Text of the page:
The worldwide movement to ban categories of Styrofoam is gaining momentum, but is currently limited to the municipal, business and institutional level. However, growing public awareness has resulted in rising numbers of public and private schools and cities enacting or pursuing Styrofoam bans, an incentive to businesses to find and use safer alternatives.

Reduced use

Many individuals are taking on this challenge through personal action. For everyone who uses a reusable coffee mug, 82 coffee cups will not end up in the waste stream or waterways. Reusable to-go container and cutlery sales have been growing steadily as people adopt personal, portable food systems for beverages, take-out meals and restaurant leftovers. The ranks of consumers rejecting products wrapped with excessive packaging in favor of products with minimal packaging and returning packing materials to UPS for reuse is on the rise.

And more are speaking to restaurant, grocery store and retail business management urging a switch to better alternatives — a proven strategy if enough voices are heard. 


By far, the largest impact we can make as individuals is to recycle the stuff – more easily said than done. Recycling centers and municipalities have been reluctant to accept Styrofoam because of the high, relative cost of processing compared with other recyclable materials. Many think that Styrofoam cannot be recycled; a myth some say is perpetrated by the industry to keep Styrofoam production high.

But recent changes in world markets are making Styrofoam recycling profitable. Styrofoam recycling businesses are popping up and delivering cost-effective programs for municipalities. Following this trend, Carlisle is poised to sponsor its first Styrofoam Collection Day, free to residents, at the Transfer Station on January 22, from 10 a.m. – 2 p.m.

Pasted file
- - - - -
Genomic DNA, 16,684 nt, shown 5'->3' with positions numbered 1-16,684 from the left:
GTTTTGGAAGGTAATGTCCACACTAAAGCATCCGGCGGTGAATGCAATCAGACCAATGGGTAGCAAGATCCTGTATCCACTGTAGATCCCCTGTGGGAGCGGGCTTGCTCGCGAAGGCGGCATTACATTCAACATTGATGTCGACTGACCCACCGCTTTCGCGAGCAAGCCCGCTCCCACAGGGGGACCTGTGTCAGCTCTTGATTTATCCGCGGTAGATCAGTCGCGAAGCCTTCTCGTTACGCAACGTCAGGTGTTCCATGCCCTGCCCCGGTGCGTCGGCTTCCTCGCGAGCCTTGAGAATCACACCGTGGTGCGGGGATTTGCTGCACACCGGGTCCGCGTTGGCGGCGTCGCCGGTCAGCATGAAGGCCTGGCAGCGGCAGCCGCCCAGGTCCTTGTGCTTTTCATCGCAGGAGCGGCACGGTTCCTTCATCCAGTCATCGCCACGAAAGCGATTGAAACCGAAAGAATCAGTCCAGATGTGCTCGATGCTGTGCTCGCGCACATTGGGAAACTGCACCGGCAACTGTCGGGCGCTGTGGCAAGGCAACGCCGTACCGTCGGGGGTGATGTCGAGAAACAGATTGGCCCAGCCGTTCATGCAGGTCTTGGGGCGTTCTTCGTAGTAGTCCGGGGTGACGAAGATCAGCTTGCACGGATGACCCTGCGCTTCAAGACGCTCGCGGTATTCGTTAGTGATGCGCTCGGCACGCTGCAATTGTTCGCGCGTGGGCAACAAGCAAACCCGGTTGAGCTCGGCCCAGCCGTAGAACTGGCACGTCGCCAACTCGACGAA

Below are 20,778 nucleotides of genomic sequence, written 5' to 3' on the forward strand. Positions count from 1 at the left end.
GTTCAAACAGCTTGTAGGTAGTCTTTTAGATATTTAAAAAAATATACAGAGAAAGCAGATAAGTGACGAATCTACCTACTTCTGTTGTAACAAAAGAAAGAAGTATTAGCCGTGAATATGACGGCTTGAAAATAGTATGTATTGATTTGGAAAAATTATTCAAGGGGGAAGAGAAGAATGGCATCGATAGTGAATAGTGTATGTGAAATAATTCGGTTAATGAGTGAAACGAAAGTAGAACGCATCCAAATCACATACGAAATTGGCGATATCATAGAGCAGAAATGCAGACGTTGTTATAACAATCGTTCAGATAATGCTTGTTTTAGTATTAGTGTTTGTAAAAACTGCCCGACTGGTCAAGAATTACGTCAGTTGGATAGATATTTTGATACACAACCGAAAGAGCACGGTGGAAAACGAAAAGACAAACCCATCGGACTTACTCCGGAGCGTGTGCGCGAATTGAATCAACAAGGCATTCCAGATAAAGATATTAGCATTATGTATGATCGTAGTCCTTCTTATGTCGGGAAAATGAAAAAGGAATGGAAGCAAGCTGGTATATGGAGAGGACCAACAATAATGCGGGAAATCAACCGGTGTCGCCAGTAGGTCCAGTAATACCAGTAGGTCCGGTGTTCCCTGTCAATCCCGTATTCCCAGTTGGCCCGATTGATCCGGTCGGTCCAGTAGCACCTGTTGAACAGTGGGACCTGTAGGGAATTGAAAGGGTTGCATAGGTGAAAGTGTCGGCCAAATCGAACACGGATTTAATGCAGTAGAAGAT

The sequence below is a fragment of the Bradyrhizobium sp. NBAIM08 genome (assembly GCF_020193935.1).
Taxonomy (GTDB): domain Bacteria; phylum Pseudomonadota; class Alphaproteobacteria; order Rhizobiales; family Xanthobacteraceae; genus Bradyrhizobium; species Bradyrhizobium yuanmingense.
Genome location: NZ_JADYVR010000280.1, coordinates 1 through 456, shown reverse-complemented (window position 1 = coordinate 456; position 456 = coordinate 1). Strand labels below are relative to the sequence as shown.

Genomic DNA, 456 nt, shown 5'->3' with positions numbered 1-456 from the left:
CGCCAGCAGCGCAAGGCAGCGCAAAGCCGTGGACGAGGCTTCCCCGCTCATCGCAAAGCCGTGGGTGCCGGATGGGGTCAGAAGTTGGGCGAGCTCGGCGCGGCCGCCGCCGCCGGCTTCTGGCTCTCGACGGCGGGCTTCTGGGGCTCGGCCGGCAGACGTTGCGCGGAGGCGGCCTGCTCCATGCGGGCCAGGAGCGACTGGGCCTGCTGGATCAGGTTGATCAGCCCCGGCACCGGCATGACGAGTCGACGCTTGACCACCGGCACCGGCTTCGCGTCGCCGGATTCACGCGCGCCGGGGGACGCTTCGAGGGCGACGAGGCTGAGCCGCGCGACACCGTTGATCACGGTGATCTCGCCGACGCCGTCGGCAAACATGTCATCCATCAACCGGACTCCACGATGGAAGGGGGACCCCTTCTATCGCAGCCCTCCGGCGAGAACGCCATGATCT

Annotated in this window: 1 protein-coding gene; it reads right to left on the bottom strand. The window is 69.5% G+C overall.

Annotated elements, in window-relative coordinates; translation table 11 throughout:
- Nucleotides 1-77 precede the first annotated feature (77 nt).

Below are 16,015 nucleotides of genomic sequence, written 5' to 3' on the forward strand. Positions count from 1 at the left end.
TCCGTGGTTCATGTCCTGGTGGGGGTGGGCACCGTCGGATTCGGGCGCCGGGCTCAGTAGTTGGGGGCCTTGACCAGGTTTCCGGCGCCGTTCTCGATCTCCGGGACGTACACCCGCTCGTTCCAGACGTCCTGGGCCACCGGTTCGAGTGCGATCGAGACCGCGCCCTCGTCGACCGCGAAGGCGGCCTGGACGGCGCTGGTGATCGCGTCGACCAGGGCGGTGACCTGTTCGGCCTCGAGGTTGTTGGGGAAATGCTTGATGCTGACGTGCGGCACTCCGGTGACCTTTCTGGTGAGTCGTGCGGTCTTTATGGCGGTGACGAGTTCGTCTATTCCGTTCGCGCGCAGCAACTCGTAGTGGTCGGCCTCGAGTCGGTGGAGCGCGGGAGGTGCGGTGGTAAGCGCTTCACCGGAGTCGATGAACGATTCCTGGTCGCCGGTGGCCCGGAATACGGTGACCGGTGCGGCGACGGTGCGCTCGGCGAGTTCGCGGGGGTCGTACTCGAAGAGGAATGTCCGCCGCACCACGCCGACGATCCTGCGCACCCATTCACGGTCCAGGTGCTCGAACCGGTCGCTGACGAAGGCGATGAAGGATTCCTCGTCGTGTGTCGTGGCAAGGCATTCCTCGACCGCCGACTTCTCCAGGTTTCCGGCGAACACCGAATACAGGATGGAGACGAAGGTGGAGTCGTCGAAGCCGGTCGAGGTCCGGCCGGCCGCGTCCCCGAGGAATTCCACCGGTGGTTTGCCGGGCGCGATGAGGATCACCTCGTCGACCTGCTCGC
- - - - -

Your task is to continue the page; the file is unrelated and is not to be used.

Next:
The bottom-line

We have a choice. We can continue to perpetuate a system that provides inexpensive products with high and dangerous “hidden costs” to our economy, society and the planet, or we can make the effort to reduce, reuse recycle and replace unsafe materials with safer alternatives for the benefit of all and a solid return on investment.  

The following references are some of those used: EPA Greenversations blog:; Now and forever: The Styrofoam Dilemma Environment California March 2009, 

Recycle on January 22

Be sure to bring it to the Transfer Station on Saturday, January 22, from 10 a.m. to 2 p.m. for recycling by ReFoamIt, LLC during Carlisle’s first Styrofoam® Collection Day. This town-sponsored event is free to Carlisle residents.

Rinsed Styrofoam® food and beverage containers and trays stamped with a # 6 recycling symbol, packing blocks, coffee cups and plates will be accepted. Be sure that items are free of all food particles, tape, labels and cardboard. Food stains (e.g., ketchup) are okay. 

ReFoamIt will also take rinsed, plastic utensils bagged separately and also white (no pink or blue) Styrofoam® insulation board.

For more information about what items will be accepted, go to For photos of acceptable items, updated information and additional details, go to or on the town website and click on Styrofoam Recycling Day under Additional Links. Questions? Email: